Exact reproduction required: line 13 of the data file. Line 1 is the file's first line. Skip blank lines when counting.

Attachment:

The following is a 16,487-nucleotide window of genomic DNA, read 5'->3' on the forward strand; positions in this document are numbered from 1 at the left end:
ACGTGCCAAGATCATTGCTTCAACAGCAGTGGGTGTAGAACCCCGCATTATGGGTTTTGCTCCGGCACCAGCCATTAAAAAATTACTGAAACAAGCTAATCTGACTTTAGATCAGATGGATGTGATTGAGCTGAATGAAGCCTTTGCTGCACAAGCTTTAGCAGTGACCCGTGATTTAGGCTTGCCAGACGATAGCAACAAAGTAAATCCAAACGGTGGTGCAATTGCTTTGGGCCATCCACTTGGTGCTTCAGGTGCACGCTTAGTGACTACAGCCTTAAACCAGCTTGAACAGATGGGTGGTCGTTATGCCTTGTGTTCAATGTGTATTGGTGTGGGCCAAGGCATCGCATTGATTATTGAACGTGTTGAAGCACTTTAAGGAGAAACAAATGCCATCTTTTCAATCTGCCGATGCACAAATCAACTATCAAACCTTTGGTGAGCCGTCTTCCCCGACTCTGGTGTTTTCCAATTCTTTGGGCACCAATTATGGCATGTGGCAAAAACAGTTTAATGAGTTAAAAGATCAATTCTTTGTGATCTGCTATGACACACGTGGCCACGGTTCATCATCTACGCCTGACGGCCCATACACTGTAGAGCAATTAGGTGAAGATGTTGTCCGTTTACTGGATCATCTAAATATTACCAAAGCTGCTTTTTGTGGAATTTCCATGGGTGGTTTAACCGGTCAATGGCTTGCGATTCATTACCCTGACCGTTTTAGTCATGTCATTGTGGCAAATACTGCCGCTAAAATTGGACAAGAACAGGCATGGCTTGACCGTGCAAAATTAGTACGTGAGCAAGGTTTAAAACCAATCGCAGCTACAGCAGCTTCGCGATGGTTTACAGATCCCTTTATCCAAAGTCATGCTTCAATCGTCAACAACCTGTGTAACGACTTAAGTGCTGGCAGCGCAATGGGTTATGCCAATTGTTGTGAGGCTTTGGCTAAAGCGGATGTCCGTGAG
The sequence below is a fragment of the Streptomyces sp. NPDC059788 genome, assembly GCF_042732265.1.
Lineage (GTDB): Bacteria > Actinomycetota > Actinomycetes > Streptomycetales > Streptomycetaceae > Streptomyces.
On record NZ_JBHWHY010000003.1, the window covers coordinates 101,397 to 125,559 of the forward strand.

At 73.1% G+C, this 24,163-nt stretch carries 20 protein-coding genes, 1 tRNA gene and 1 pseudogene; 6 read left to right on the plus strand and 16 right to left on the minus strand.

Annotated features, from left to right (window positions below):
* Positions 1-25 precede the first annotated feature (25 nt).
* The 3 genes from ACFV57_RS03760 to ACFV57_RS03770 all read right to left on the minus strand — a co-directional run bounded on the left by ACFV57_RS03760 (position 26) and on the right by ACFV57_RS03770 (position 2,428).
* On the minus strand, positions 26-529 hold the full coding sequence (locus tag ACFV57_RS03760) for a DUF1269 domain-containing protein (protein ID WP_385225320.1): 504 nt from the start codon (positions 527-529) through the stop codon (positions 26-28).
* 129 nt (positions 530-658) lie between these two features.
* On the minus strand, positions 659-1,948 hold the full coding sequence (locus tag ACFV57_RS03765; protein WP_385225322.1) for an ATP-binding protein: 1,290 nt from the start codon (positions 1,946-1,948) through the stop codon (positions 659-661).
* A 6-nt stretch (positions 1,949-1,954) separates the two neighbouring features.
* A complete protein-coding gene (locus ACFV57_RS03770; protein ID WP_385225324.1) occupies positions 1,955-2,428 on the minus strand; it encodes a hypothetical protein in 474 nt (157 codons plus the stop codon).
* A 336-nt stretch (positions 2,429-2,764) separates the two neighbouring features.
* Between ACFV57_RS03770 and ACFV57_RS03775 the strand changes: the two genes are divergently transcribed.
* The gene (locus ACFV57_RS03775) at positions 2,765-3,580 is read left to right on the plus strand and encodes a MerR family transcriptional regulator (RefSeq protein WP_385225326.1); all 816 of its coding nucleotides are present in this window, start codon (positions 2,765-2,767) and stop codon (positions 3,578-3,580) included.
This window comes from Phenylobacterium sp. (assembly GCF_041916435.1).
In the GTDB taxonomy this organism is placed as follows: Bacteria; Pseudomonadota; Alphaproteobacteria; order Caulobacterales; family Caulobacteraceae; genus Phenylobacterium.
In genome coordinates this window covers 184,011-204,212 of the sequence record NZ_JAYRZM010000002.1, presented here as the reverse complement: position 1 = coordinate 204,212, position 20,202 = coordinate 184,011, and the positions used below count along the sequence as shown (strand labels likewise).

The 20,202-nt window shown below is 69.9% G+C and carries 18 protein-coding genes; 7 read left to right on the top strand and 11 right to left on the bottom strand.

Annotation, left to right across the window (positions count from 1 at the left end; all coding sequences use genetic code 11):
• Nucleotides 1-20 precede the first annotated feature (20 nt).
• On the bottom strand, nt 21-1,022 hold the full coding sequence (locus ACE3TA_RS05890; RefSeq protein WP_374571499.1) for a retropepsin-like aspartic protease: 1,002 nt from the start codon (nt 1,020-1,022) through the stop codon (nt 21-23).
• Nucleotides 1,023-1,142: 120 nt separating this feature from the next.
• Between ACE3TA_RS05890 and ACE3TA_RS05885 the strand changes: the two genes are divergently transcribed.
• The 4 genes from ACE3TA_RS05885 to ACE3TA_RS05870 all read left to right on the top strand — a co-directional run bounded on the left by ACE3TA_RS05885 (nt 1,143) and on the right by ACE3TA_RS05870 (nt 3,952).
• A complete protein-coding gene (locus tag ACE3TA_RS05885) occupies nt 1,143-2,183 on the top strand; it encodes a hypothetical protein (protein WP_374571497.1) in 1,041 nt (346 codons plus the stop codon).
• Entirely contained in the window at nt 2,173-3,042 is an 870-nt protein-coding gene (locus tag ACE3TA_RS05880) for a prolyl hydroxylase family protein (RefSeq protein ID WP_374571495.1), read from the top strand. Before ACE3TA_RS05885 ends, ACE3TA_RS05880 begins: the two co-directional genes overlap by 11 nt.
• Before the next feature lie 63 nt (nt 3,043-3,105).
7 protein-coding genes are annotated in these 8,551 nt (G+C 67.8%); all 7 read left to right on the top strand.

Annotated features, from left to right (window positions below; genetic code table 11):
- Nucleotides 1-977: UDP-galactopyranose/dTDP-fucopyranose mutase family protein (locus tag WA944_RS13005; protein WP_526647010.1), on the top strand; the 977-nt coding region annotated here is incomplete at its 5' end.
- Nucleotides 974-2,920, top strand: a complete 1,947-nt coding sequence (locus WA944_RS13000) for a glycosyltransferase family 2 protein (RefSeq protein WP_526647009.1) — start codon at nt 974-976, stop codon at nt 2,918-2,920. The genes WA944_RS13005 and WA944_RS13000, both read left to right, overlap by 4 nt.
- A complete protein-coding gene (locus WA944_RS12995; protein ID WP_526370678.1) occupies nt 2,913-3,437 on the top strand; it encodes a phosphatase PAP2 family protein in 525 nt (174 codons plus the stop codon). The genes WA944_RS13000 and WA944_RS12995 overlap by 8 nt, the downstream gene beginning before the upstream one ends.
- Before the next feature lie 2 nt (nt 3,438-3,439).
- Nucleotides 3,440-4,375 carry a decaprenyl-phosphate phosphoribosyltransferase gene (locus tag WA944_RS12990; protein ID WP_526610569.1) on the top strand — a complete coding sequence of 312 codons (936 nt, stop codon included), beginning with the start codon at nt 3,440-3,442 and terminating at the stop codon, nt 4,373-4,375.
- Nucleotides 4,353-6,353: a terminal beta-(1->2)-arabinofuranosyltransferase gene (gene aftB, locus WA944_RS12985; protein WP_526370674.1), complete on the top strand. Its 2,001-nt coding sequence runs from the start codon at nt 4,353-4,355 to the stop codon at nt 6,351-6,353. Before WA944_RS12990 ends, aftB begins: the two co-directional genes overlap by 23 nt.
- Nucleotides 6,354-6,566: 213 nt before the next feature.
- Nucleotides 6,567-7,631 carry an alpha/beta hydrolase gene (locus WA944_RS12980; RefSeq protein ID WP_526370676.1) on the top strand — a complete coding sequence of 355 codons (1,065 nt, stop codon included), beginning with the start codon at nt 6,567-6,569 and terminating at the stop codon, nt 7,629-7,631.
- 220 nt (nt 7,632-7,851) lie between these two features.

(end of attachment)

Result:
* A 6-nt stretch (positions 1,949-1,954) separates the two neighbouring features.